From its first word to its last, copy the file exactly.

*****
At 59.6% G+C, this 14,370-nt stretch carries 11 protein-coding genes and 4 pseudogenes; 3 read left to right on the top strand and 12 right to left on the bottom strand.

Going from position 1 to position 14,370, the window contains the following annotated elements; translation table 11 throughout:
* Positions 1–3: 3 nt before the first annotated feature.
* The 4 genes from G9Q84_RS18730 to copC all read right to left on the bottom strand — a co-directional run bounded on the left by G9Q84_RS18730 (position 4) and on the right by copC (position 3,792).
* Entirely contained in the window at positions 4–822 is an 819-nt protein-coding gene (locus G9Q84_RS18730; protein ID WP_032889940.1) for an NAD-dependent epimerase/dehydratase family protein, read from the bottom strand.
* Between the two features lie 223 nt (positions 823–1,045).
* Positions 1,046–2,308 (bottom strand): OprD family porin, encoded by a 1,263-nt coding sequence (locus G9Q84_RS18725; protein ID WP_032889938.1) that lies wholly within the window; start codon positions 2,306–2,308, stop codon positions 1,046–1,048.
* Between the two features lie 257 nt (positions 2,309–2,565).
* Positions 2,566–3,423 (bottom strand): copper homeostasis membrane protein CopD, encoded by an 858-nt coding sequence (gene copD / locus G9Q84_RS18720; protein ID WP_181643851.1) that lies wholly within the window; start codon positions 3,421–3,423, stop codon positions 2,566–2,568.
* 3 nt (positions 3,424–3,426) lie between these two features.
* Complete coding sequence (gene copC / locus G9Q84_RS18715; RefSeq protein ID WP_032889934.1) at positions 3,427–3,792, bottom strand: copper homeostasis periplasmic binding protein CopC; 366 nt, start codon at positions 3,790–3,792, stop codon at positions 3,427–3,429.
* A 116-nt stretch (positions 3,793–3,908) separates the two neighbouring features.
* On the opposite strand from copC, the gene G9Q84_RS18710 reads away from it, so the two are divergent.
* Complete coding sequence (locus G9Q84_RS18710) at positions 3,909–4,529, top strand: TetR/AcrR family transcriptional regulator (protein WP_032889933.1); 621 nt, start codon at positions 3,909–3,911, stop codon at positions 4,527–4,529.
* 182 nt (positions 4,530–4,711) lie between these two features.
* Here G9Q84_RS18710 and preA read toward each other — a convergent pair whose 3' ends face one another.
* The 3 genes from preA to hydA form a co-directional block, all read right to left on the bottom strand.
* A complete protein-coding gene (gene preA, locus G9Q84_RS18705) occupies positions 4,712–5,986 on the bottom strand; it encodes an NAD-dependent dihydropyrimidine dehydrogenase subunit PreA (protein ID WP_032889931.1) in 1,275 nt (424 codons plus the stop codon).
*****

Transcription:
At 59.6% G+C, this 14,370-nt stretch carries 11 protein-coding genes and 4 pseudogenes; 3 read left to right on the top strand and 12 right to left on the bottom strand.

Going from position 1 to position 14,370, the window contains the following annotated elements; translation table 11 throughout:
* Positions 1–3: 3 nt before the first annotated feature.
* The 4 genes from G9Q84_RS18730 to copC all read right to left on the bottom strand — a co-directional run bounded on the left by G9Q84_RS18730 (position 4) and on the right by copC (position 3,792).
* Entirely contained in the window at positions 4–822 is an 819-nt protein-coding gene (locus G9Q84_RS18730; protein ID WP_032889940.1) for an NAD-dependent epimerase/dehydratase family protein, read from the bottom strand.
* Between the two features lie 223 nt (positions 823–1,045).
* Positions 1,046–2,308 (bottom strand): OprD family porin, encoded by a 1,263-nt coding sequence (locus G9Q84_RS18725; protein ID WP_032889938.1) that lies wholly within the window; start codon positions 2,306–2,308, stop codon positions 1,046–1,048.
* Between the two features lie 257 nt (positions 2,309–2,565).
* Positions 2,566–3,423 (bottom strand): copper homeostasis membrane protein CopD, encoded by an 858-nt coding sequence (gene copD / locus G9Q84_RS18720; protein ID WP_181643851.1) that lies wholly within the window; start codon positions 3,421–3,423, stop codon positions 2,566–2,568.
* 3 nt (positions 3,424–3,426) lie between these two features.
* Complete coding sequence (gene copC / locus G9Q84_RS18715; RefSeq protein ID WP_032889934.1) at positions 3,427–3,792, bottom strand: copper homeostasis periplasmic binding protein CopC; 366 nt, start codon at positions 3,790–3,792, stop codon at positions 3,427–3,429.
* A 116-nt stretch (positions 3,793–3,908) separates the two neighbouring features.
* On the opposite strand from copC, the gene G9Q84_RS18710 reads away from it, so the two are divergent.
* Complete coding sequence (locus G9Q84_RS18710) at positions 3,909–4,529, top strand: TetR/AcrR family transcriptional regulator (protein WP_032889933.1); 621 nt, start codon at positions 3,909–3,911, stop codon at positions 4,527–4,529.
* 182 nt (positions 4,530–4,711) lie between these two features.
* Here G9Q84_RS18710 and preA read toward each other — a convergent pair whose 3' ends face one another.
* The 3 genes from preA to hydA form a co-directional block, all read right to left on the bottom strand.
* A complete protein-coding gene (gene preA, locus G9Q84_RS18705) occupies positions 4,712–5,986 on the bottom strand; it encodes an NAD-dependent dihydropyrimidine dehydrogenase subunit PreA (protein ID WP_032889931.1) in 1,275 nt (424 codons plus the stop codon).